Curiosity Blazes the Path of Leadership
At age 30, with a young family, a biology degree and Army experience, Robert Navarro (B.S. 1976, PharmD 1977) entered the University of Minnesota College of Pharmacy. He was older than most of his classmates, with more life experience, and he was looking to do something out of the ordinary.
“I owe a great deal to Professor Albert Wertheimer,” said Navarro. “I went to him and asked, what can I do?” Wertheimer told him about a new PharmD program, and with Wertheimer’s encouragement, Navarro went to watch the new wave of clinical pharmacists at work.
“I saw early PharmD's developing their practices. They were real leaders, developing a totally new opportunity for pharmacists. I saw that and wanted to do it,” he said.
Today, Navarro’s curiosity and pioneering spirit have helped him lead the way for innovative pharmacy practice in acute care, community care, long-term care and managed care pharmacy.
He began his managed care career in 1983 with United HealthCare (UHC), where he wrote UHC’s first drug formulary and initiated the first brand drug rebate contracting program. “John Middleton called and asked if I could develop formularies for HMOs. I said sure… what’s a HMO?”
While developing the formularies, Navarro relished the opportunity to do something no one had done before in pharmacy. “We tried things, failed, tried new things. My focus was not on leading groups of people, but on doing something different, some of which required building a team.
“Curiosity was my stimulus,” Navarro continued. “I was curious to do something different. I don’t know if leaders go into it saying they want to lead people, let’s figure out something to do. I think it’s the opposite – you see what you want to do, then bring people together to do it.”
During his tenure at UHC, Navarro was also involved with the creation of the PBM Diversified Pharmaceutical Services (DPS). Navarro went on to serve as pharmacy director of Physicians Health Plan of Minnesota (now Medica). He developed the pharmacy program at Health Net in California where he was vice president of provider services. He also served as vice president of pharmacy and therapeutics at Express Scripts.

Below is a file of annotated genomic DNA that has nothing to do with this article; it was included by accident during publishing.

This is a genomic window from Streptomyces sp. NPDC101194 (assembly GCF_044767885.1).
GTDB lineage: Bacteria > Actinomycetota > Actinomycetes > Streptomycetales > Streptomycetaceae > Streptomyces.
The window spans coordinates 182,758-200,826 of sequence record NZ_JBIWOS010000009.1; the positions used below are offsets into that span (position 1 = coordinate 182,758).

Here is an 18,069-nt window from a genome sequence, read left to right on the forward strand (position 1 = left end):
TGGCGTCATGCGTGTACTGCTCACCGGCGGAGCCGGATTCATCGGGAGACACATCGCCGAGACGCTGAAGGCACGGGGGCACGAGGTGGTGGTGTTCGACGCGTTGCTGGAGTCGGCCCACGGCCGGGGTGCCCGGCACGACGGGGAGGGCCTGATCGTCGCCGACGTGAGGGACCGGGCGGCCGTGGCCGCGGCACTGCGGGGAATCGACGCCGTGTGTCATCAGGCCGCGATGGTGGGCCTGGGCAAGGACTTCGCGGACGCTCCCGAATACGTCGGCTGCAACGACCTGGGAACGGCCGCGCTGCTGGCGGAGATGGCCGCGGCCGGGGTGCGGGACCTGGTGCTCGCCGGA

He was a co-founder and first president of the Academy of Managed Care Pharmacy (AMCP). With Wertheimer, he is the co-author and chief editor of the top textbook used worldwide for managed care pharmacy education, “Managed Care Pharmacy Practice”. Positive learner feedback on the text has been a continuing career reward.
In 1996 Navarro began his consulting practice, Navarro Pharma, which consults with pharmaceutical companies, the managed care industry and the legal profession on managed prescription drug benefit reimbursement, health economic outcomes applications, drug contracting, benefit design and pharmaceutical marketing issues. He writes and speaks nationally and internationally.
In describing his current work leading management consulting and advisory boards, he said “That’s leadership. I’m given a script and objectives that a client wants to accomplish. I’m leading a team of participants for six hours to accomplish the objectives of the client. It’s a sequential process, from disease to specific drug recommendations.”
In 2009, Navarro received the Steven G. Avey Award from the Foundation for Managed Care Pharmacy. The award recognizes leadership, vision and the dedication of pioneers in managed care pharmacy practice.
Navarro’s natural curiosity and optimism shape his leadership philosophy.
“Too often, individuals – students or pharmacists – are waiting for someone to tell them to do something or waiting for approval. When opportunities come up and we take advantage of them, often they work out. The world is waiting for someone to show up and take leadership. When someone tries something, there’s encouragement. We often fail, but the world is very willing to let people try things. People know a lot more than they think they know. Leaders see past their concern for failure and take chances. It’s enlightening to do so.”
This Featured Leader is part of an ongoing series from the Center for Leading Healthcare Change that profiles pharmacy leaders in the community.